Dashboard is as much a platform as it is a feature, getting dozens of contributions every week from teams across the company. Most of my role on the Dashboard was related to these contributions. From the day I joined the team, I quickly became the go-to eng for all issues, incidents, and inquires from external teams who owned features within the Dashboard. I worked regularly with the core browser clients and platforms teams to push best practice and level up the quality of our code across the company. I helped push the Creator Dashboard from a new feature to a well maintained contributor platform.

Channel Points

March 2019 - August 2019

Role: Full Stack Engineer, Communication & Safety

Channel Points is a customizable reward system that allows creators to reward viewers for their participation.

I joined the Channel Points team to help them hit their tight deadline that was near slipping. I was originally expected to fulfill the safety requirements for the project, but ended up contributing much more, eventually creating the Reward Queue used to manage Channel Points requests when the streamer is live.

Aegis - internal safety tooling

March 2018 - August 2019

Role: Front End lead and Full Stack engineer, Sitewide Safety

Aegis is the internal set of web tools used by Safety Operation Specialists to review and investigate reports filed by Twitch users. Aegis was written to be flexible to enable agile development, but also designed to be compliant with the core Twitch website (a React monolith) to allow for sharing components between the two projects.

I maintained the Aegis front end project starting soon after it was created. I built and maintained our Webpack config, maintained compatibility with internal and third party packages, and designed a scaleable architecture to allow for contributors across the company to create and improve Safety tooling.

I was able to use Aegis to "test pilot" new and exciting developments in the front end world. We were one of the first projects to move to functional component design, generated typescript definitions, Mobx state management, portaled modals, graphql hooks, and much more. Almost all of these efforts resulted in the core Twitch web repo adopting them as well.

Mission Control for Marathons

February 2017 - March 2018

Role: Full Stack engineer, Creative and Emerging Content team

Mission Control was an elixir-based toolset for maintaining and streaming marathon-style content on Twitch. These tools were used to run all the marathons on Twitch from Bob Ross to Pokemon until March 2019.

The tools I created were used to injest content from various broadcasting networks, transcode them to standardized formats, and stream them to twitch. Our schedules expected the ability to cut mid-asset to insert video ads, so our architecture dumped all video content into chunked transport streams, which were fed into FFMPEG to stream to Twitch. One of our engineers gave an awesome talk at ElixirConf on this architecture


Dogecoin Simulator

Dogecoin Simulator is a web game heavily inspired by Universal Paperclip. I was curious how my "tech stack" held up under the load of a high thrash game engine, and had a lot of fun pushing the limits of the tech I was consuming.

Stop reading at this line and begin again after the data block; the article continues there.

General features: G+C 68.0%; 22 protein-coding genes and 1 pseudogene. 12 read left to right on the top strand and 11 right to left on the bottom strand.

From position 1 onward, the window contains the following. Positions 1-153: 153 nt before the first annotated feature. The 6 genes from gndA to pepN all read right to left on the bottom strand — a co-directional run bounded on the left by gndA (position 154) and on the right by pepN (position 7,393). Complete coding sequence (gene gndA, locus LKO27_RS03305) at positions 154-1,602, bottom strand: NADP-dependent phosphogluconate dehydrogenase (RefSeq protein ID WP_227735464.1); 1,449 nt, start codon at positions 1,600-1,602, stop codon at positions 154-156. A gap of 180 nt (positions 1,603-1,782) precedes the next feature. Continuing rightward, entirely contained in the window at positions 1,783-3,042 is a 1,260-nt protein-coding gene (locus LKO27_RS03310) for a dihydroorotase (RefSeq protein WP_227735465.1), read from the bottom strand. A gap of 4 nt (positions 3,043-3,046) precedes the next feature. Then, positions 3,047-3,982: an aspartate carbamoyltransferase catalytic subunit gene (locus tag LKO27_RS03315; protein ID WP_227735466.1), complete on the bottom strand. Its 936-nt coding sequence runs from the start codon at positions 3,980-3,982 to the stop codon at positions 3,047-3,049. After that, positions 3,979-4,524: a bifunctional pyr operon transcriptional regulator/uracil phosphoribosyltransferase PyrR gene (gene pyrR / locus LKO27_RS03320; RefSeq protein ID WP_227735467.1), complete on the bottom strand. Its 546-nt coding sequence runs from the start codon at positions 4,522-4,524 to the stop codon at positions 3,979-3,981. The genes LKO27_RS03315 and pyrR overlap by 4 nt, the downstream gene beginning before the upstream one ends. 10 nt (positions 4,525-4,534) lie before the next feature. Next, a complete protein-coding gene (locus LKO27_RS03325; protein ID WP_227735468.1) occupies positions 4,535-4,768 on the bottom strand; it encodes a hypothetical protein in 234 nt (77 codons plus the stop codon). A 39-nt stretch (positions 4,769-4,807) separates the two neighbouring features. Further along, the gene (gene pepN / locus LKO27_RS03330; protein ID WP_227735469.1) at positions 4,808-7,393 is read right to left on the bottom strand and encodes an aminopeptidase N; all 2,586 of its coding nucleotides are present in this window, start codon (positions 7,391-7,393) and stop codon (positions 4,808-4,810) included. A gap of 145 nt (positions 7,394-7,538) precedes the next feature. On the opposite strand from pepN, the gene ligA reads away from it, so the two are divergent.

Dogecoin Simulator uses React and Zustand to define all game logic and UI. Zustand's state model allowed me to centralize all the complex game logic into a simple, typesafe state machine.

I'm really proud of the quality of this project and the performance it maintains. All of the code is open source, so please give it a look!


Chrometana is poorly maintained Chrome extension I released on the launch of Windows 10. I was frustrated as hell by Cortana only searching Bing, so I hacked together a script to redirect those searches. This extension has had over 1 million installations and is still regularly featured in reporting from The Verge, Wall Street Journal, and more. All that said, it's a tiny script that redirects Bing searches that I wrote 5 years ago and haven't touched much since.


Remember Pebble? I was a big fan of those early smartwatches. I developed InSquare, a minimal watchface for the Pebble and Pebble Steel.

This watchface still gets a surprising number of downloads from Pebble holdouts. You can get it on here

Personal Site and Blog

I've always enjoyed using my personal site and blog as a place to experiment with new tech and ideas. The most recent rendition is a Next.JS and Typescript site with mdx integrations for the blog (via mdx-bundler), all hosted on Vercel. Oh also - the animations are vanilla JS this time :)

Previously, my personal site was built using Gatsby and Typescript, with PaperJS for animation. I found this setup oddly frustrating to build and maintain, enough so that I published a template to prevent others from having the same issues


Rensselaer Center for Open Source (RCOS)

I was a mentor for RCOS starting early in my time at RPI. I was disappointed by how dated most of RPI's coursework was, and how it abstained from teaching important technologies like git, linux, and even basic javascript. I used RCOS to learn and mentor others in modern, open source technologies, helping hundreds of students contribute to dozens of open source projects.


I was a full stack developer for MetPetDB during my time at RPI. MetPet is an open source geology database. I helped create the front end and get the project onto modern service architecture